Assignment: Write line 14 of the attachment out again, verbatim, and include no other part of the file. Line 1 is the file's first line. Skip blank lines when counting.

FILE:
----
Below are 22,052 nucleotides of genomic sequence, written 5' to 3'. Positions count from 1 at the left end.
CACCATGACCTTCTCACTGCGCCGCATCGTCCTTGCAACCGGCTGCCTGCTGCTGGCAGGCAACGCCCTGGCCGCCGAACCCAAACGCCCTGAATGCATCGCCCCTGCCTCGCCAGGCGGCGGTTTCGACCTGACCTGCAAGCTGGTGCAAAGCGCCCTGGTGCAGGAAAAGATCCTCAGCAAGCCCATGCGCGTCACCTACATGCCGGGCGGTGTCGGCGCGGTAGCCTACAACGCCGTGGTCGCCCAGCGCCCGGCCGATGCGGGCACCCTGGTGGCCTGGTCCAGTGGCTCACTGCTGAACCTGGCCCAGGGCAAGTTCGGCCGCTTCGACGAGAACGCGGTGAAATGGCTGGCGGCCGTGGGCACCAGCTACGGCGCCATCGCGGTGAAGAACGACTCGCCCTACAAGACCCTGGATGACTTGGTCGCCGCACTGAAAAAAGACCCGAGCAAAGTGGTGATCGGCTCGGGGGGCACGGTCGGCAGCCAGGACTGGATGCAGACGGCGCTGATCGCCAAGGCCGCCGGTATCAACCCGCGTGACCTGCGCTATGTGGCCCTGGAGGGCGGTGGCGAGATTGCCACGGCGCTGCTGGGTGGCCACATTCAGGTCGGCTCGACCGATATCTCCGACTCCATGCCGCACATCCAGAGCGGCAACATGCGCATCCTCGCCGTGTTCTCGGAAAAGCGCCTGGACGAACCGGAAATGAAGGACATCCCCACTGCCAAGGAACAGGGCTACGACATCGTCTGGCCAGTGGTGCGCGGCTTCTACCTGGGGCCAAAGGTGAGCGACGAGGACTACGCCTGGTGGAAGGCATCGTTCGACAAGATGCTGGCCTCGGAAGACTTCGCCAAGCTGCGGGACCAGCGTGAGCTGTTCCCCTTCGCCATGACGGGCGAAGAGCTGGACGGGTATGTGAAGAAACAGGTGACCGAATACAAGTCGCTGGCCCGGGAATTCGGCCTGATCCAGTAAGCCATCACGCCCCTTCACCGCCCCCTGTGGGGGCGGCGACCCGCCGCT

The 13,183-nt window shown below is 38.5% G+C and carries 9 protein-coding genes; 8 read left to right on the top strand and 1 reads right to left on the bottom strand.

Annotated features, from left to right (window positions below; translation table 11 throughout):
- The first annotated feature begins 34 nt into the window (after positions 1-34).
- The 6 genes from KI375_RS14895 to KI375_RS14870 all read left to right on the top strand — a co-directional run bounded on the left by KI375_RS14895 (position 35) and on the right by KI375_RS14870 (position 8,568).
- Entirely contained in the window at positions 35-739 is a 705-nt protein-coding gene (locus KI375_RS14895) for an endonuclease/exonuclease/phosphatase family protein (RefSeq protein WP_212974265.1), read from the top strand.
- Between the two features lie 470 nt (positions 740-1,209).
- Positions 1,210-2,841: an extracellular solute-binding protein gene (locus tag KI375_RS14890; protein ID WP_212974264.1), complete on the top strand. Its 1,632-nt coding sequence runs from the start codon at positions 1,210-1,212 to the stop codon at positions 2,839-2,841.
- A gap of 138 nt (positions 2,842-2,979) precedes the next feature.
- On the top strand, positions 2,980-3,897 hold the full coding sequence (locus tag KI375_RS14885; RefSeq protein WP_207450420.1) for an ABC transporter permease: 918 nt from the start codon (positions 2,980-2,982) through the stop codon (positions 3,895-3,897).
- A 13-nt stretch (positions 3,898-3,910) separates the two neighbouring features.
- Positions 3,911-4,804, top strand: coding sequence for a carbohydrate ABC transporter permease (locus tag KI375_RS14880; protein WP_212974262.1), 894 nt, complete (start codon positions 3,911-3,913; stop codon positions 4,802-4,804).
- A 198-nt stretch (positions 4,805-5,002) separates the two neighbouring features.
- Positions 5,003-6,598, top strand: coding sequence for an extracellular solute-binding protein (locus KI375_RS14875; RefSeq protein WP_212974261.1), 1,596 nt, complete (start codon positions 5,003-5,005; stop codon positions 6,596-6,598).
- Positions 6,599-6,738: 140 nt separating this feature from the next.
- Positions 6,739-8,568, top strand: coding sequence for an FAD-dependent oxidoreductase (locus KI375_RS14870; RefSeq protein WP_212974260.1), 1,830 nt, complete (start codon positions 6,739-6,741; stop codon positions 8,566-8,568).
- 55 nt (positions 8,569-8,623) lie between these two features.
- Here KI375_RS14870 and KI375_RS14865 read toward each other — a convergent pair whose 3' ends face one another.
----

- A 198-nt stretch (positions 4,805-5,002) separates the two neighbouring features.